CEEDAR Spotlight: Dr. Suzanne Robinson

CEEDAR Spotlight: Dr. Suzanne Robinson
Nov. 5, 2013

Suzanne RobinsonDr. Suzanne Robinson is driven by an intense curiosity. Although she recalls teaching her dolls in a mock-classroom in her basement at age 4, she wasn’t always sure that research was going to be her life’s work. Her passion for educating teachers developed out of curiosity. While in college, sociology and anthropology stoked her interest. Those fields explore the depths of the human experience. They attempt to answer the “why” behind the status quo. Sometime later, Suzanne was working with a child who was struggling to read. At the time, she didn’t realize that the student likely had a learning disability, but her mind immediately jumped to the “why?”. However, even behind the “why?” the child was struggling was the bigger question of “how?”-how could she make a difference? Special Education research exists at the intersection between “why” and “how”. Her intense curiosity of why people think the way they do led her to want to understand how she could help students with learning disabilities and how she could help the teachers who teach those students.

Suzanne has always been a researcher who likes to stay close to teachers at the school level. When asked who was the biggest influence in directing her career goals, her answer was obvious, “The teachers have kept me on my path,” Suzanne claims. Keeping herself in the path of the people her research is influencing helps keep her mindful of current issues in teacher educator preparation. Aside from being influenced by the very people she seeks to help, Suzanne is thankful for Don Deshler’s encouragement in her career. He is a prolific and influential researcher who convinced her to come to the University of Kansas. Dr. Deshler is also a content area expert in our Disciplinary Literacy focus in CEEDAR.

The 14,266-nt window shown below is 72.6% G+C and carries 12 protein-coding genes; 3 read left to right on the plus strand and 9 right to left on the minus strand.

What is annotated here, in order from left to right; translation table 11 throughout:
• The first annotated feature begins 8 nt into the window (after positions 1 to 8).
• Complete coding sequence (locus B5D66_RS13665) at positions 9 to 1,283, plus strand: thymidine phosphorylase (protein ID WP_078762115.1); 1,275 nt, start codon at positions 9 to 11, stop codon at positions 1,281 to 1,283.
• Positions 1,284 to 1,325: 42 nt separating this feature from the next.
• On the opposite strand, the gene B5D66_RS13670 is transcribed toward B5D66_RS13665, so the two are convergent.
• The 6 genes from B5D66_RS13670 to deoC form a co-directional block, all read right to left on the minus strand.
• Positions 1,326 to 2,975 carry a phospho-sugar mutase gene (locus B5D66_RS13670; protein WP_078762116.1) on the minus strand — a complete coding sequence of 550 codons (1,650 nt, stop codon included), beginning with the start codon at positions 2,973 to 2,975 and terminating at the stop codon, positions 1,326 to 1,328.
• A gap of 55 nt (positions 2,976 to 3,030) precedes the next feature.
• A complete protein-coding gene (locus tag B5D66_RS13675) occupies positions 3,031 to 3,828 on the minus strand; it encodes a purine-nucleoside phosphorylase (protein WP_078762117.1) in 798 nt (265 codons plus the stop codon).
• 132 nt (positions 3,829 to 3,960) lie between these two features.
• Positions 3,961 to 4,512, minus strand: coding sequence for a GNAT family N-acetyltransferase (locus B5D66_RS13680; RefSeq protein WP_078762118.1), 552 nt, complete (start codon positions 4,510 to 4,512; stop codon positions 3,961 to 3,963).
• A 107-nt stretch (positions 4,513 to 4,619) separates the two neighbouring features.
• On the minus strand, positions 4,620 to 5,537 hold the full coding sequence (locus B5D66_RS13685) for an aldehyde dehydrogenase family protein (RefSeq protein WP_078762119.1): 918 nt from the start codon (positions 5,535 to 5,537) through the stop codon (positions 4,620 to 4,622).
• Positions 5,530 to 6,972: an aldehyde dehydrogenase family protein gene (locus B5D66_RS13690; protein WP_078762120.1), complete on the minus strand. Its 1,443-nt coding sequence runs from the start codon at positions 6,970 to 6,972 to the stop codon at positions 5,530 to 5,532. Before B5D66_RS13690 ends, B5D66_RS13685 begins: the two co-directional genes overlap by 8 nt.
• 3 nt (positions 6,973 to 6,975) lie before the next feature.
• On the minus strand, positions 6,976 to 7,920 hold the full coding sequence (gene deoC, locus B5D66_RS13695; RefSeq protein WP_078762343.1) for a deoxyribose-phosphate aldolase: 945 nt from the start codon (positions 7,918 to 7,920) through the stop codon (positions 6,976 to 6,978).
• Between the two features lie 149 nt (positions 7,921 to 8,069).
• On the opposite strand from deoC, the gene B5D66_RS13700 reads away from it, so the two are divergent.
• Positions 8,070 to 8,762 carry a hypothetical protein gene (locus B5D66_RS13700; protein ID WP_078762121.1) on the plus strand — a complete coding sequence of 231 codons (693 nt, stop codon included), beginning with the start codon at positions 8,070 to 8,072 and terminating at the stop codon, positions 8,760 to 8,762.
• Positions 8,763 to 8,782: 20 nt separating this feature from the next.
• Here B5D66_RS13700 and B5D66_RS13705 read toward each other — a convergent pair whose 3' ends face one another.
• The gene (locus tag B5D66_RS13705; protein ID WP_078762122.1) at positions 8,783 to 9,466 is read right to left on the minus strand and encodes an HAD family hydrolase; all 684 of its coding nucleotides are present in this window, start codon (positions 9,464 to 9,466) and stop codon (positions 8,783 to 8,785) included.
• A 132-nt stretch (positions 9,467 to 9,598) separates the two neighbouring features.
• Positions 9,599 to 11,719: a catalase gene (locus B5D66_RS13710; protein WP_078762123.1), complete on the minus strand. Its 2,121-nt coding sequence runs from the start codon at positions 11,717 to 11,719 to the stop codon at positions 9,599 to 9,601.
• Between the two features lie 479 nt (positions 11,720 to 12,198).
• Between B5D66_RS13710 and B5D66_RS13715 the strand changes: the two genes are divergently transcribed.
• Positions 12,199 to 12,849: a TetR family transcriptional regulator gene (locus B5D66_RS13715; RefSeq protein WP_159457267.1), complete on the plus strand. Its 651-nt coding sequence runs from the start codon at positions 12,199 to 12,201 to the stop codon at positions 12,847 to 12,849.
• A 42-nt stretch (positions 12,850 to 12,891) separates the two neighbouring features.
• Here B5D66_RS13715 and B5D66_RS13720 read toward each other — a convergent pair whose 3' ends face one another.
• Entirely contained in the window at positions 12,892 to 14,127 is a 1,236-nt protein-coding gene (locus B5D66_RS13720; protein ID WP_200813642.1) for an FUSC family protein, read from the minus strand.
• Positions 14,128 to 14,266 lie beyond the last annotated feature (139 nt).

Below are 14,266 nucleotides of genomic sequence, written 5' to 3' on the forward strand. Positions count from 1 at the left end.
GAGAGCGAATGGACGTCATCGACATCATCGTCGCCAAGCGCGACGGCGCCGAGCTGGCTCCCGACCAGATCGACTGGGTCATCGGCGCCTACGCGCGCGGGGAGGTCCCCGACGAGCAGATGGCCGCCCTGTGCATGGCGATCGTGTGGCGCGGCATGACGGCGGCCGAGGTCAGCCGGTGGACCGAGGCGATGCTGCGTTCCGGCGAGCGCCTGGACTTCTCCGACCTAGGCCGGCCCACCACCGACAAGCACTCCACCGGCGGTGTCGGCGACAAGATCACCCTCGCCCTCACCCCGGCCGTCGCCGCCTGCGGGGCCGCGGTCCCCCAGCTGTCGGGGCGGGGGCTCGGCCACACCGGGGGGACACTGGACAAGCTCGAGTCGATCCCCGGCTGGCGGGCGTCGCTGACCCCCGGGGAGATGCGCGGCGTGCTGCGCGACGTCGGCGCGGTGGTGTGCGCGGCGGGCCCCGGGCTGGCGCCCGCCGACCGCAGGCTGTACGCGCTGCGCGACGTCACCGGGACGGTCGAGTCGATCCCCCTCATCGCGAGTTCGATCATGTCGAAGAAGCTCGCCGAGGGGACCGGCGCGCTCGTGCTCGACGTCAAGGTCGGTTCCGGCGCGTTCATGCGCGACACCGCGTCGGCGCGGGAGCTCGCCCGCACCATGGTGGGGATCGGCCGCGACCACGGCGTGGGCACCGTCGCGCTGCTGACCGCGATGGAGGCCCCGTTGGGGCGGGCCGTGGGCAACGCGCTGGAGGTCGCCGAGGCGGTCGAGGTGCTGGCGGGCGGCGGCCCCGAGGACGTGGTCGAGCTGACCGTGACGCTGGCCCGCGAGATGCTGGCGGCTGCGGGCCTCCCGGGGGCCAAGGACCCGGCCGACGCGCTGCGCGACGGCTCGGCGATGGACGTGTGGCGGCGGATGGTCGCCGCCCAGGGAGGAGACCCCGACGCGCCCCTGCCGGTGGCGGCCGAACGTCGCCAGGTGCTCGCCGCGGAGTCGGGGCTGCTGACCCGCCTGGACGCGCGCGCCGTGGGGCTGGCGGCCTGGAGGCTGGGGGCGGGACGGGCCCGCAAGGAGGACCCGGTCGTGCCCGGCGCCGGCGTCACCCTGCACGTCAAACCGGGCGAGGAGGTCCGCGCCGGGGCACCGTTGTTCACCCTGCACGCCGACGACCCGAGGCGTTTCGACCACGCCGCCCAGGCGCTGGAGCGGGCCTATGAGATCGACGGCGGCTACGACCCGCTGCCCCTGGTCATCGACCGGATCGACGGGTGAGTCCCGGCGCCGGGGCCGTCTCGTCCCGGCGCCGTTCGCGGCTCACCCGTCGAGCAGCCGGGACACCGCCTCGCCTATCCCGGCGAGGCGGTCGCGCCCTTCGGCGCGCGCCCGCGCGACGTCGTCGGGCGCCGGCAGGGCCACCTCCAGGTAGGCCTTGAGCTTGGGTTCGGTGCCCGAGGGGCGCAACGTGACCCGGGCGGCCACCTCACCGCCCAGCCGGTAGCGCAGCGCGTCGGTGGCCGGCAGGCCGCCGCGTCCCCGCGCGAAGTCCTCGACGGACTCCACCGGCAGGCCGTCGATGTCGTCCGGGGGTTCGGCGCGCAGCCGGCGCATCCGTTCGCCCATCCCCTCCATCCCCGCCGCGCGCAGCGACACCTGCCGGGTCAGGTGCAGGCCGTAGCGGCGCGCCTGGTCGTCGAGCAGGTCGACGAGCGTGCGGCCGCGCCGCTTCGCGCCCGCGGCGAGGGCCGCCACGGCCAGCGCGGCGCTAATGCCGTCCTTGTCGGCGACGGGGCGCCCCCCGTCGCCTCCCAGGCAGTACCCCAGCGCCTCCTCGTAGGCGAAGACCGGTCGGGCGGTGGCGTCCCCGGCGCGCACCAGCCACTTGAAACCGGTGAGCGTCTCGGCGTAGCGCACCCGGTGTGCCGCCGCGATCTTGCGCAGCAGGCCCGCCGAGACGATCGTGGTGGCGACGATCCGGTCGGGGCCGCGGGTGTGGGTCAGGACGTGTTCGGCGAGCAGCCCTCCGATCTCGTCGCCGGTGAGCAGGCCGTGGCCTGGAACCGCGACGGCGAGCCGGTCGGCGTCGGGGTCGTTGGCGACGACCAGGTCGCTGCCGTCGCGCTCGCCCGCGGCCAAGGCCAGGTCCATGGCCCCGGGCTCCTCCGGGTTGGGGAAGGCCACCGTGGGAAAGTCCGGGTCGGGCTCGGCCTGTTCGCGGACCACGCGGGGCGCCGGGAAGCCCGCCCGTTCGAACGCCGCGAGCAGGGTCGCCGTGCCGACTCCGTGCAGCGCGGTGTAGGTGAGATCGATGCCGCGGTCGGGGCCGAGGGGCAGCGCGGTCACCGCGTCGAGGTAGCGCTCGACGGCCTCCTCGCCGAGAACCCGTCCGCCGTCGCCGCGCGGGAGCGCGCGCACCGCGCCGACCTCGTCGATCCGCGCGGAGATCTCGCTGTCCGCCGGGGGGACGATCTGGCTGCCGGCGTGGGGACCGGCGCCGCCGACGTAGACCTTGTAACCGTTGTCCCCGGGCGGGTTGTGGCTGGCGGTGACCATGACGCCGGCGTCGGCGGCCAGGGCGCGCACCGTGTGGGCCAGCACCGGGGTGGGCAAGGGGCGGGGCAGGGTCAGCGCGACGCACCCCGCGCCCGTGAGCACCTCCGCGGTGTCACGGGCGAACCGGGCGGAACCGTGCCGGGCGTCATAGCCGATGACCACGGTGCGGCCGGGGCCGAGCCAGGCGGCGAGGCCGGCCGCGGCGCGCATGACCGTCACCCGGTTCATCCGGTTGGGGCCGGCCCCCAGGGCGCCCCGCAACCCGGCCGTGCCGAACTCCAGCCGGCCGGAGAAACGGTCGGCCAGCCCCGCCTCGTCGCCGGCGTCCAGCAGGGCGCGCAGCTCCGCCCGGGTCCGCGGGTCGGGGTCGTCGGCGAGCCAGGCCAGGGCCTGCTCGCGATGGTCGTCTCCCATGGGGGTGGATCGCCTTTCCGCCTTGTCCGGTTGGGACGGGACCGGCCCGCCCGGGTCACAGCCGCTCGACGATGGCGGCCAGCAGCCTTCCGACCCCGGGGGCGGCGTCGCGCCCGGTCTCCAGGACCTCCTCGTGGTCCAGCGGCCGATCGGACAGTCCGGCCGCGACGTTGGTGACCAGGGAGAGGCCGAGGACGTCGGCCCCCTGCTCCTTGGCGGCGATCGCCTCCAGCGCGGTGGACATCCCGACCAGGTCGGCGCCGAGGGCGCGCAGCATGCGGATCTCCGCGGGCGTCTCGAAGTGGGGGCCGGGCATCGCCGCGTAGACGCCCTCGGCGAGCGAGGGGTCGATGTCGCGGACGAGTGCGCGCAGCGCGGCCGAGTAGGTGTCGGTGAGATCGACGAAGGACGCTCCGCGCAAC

The CEEDAR Center is fortunate to have Dr. Robinson on our team. She claims that the level of expertise involved in the CEEDAR Center’s collaboration is astronomical and due to the level of state involvement we are seeing, she believes she can be a part of CEEDAR having an enormously influential impact on teacher education. Suzanne’s curiosity also inspires he to explore the world. This year she plans to travel to Greece and Turkey while next year she plans to move on to Africa. She also loves the arts and cooking. She is always exploring how to perfect something she hasn’t yet mastered. This extends all the way from the classroom to the kitchen. Although one might make culinary assumptions based on her geographic location, Suzanne really isn’t into the Kansas City BBQ scene. She actually claims that her specialty is Mexican food although she has recently gone through a stage of perfecting how to bake the perfect tart. CEEDAR is certainly fortunate to have Suzanne on our team. Her curiosity to explore better ways of doing things surely contributes to our goal of creating opportunities to learn for teachers and leaders.

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